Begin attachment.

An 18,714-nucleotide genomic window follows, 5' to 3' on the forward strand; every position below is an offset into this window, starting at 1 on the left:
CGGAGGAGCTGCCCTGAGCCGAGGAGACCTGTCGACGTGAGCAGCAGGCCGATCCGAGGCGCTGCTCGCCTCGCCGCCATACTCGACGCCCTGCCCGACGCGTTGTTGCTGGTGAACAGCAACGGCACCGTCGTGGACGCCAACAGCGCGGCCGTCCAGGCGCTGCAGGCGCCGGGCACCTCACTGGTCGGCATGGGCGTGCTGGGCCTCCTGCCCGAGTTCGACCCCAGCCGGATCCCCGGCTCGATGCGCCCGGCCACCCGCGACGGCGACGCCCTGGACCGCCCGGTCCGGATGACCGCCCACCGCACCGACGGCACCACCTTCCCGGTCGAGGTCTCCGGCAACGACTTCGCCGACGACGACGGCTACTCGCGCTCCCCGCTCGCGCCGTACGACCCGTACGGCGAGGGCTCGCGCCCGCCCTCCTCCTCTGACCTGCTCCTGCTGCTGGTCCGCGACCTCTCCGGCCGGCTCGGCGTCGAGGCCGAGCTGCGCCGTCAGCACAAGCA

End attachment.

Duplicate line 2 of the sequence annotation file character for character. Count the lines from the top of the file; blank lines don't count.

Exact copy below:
CGGAGGAGCTGCCCTGAGCCGAGGAGACCTGTCGACGTGAGCAGCAGGCCGATCCGAGGCGCTGCTCGCCTCGCCGCCATACTCGACGCCCTGCCCGACGCGTTGTTGCTGGTGAACAGCAACGGCACCGTCGTGGACGCCAACAGCGCGGCCGTCCAGGCGCTGCAGGCGCCGGGCACCTCACTGGTCGGCATGGGCGTGCTGGGCCTCCTGCCCGAGTTCGACCCCAGCCGGATCCCCGGCTCGATGCGCCCGGCCACCCGCGACGGCGACGCCCTGGACCGCCCGGTCCGGATGACCGCCCACCGCACCGACGGCACCACCTTCCCGGTCGAGGTCTCCGGCAACGACTTCGCCGACGACGACGGCTACTCGCGCTCCCCGCTCGCGCCGTACGACCCGTACGGCGAGGGCTCGCGCCCGCCCTCCTCCTCTGACCTGCTCCTGCTGCTGGTCCGCGACCTCTCCGGCCGGCTCGGCGTCGAGGCCGAGCTGCGCCGTCAGCACAAGCA